A Black preacher disappeared from Norwich in 1890. His alleged killer confessed, but was never charged (Lexi Krupp, January 22, 2024, VPR)

One of the attendees, Claudia Marieb, piped in: Her question hadn’t been answered. It was about a name that appeared on her deed — “Darkey Bridge,” from the section of Norwich where she lived called Beaver Meadow.

“Obviously I thought of that as a racist term, and I wondered, ‘Why?’ Like what was the story here with African Americans? Or was there racism here? Or what was the history? And I would bring it up with different people, but there wasn’t a whole lot of information.”

Rooker paused before answering.

“It is a story of racism,” she said. “And it is a story that I want to spend time thinking about how to share to the community in a way that promotes conversation.”

Then, she gave a brief explanation of where the name might have come from.

“There was a minister who lived in Beaver Meadow at the corner there, in the mid-1880s,” Rooker said. “He was harassed and abused by local young men in Beaver Meadow and he was eventually murdered.”

This minister was named John Harrison. He was one of the only Black men living in Norwich at the time, according to town records.

And all that was left to mark his memory was a racial slur in town documents.

“It’s also known as ‘Darkey Corner,’ it also is known as ‘N- corner’ and ‘N- bridge,’” Rooker said. “There’s some pretty racist pieces.”

That same night, Marieb emailed me. At the time, I was living next door to her on a dirt road, about a two-minute walk away.

She forwarded me an 1896 newspaper clipping about John Harrison’s alleged murder that Rooker sent her after the event.

It describes where Harrison lived as “a little one story shanty which sat in a fork of the road about a mile from Beaver Meadow on the road to Sharon.” A stream controlled by a trout club ran past the property “within a stone’s throw of the house.”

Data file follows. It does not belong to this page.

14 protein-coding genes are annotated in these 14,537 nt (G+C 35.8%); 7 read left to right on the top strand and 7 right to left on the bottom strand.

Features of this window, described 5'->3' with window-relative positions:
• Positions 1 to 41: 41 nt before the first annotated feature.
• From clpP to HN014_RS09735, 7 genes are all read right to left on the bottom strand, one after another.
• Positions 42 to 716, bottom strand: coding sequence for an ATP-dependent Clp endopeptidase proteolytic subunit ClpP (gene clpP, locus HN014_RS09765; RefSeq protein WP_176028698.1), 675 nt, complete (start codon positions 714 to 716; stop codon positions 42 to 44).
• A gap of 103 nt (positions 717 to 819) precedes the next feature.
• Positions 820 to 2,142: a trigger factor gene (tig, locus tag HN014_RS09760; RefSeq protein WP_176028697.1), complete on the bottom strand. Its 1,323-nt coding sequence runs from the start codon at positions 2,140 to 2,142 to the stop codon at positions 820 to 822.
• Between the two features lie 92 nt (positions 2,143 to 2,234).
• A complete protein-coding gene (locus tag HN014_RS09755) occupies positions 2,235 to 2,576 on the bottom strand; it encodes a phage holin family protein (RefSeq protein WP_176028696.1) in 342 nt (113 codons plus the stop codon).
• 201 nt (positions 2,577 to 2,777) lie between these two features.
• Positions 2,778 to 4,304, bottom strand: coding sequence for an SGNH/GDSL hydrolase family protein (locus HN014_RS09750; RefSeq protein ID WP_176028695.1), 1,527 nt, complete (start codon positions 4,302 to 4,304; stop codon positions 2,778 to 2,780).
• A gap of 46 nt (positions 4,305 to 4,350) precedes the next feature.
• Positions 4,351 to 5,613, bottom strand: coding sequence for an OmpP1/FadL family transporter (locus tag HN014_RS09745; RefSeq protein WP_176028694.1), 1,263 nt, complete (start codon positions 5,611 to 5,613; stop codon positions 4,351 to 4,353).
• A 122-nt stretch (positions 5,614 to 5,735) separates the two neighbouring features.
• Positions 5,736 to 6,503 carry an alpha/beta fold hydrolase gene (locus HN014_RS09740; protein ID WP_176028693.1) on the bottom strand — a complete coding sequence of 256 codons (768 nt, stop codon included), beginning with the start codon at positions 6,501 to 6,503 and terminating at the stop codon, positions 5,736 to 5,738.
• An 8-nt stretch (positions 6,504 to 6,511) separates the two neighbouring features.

I started reading the article, then stopped. It was violent, and I wanted to wait until daytime. Because this account of where John Harrison had lived, it was where I was living — where two dirt roads come together, upriver from the same trout club.

I felt confident it was the same place, because the line in Marieb’s deed about “Darkey Bridge,” it described where her property line ended and mine began. I rented a house there until last year.

A newspaper article from 1896 described where Harrison lived as a “shanty which sat in a fork of the road about a mile from Beaver Meadow on the road to Sharon.” A house built in the 1980s now stands on the property.
Marieb had been wondering about the name on her deed ever since she bought her home in 2018.

“Obviously I thought of that as a racist term, and I wondered why,” she told me last year. “Like what was the story here with African Americans? Or was there racism here? Or what was the history? And I would bring it up with different people, but there wasn’t a whole lot of information.”

Marieb added: “So when the historical society asked residents for questions, I asked that question.”


In ‘American Fiction,’ An Excellent Depiction of a Politically Incorrect Professor (John Tamny, January 11, 2024, Real Clear Markets)